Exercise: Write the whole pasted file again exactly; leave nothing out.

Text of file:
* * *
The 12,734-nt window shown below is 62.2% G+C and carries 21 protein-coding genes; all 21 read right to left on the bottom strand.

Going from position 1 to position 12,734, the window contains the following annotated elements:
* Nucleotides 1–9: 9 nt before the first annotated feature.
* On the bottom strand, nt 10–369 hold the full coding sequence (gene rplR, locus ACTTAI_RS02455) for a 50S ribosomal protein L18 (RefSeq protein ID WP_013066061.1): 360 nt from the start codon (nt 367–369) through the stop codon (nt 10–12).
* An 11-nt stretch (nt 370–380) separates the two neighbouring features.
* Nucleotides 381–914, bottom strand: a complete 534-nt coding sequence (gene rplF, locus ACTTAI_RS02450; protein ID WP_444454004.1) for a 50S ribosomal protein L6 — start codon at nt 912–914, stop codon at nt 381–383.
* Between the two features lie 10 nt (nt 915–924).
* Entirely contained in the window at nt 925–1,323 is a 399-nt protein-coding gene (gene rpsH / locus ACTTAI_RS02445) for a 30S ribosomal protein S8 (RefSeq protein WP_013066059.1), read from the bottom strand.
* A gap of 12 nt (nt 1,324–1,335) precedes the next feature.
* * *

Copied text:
The 12,734-nt window shown below is 62.2% G+C and carries 21 protein-coding genes; all 21 read right to left on the bottom strand.

Going from position 1 to position 12,734, the window contains the following annotated elements:
* Nucleotides 1–9: 9 nt before the first annotated feature.
* On the bottom strand, nt 10–369 hold the full coding sequence (gene rplR, locus ACTTAI_RS02455) for a 50S ribosomal protein L18 (RefSeq protein ID WP_013066061.1): 360 nt from the start codon (nt 367–369) through the stop codon (nt 10–12).
* An 11-nt stretch (nt 370–380) separates the two neighbouring features.
* Nucleotides 381–914, bottom strand: a complete 534-nt coding sequence (gene rplF, locus ACTTAI_RS02450; protein ID WP_444454004.1) for a 50S ribosomal protein L6 — start codon at nt 912–914, stop codon at nt 381–383.
* Between the two features lie 10 nt (nt 915–924).
* Entirely contained in the window at nt 925–1,323 is a 399-nt protein-coding gene (gene rpsH / locus ACTTAI_RS02445) for a 30S ribosomal protein S8 (RefSeq protein WP_013066059.1), read from the bottom strand.
* A gap of 12 nt (nt 1,324–1,335) precedes the next feature.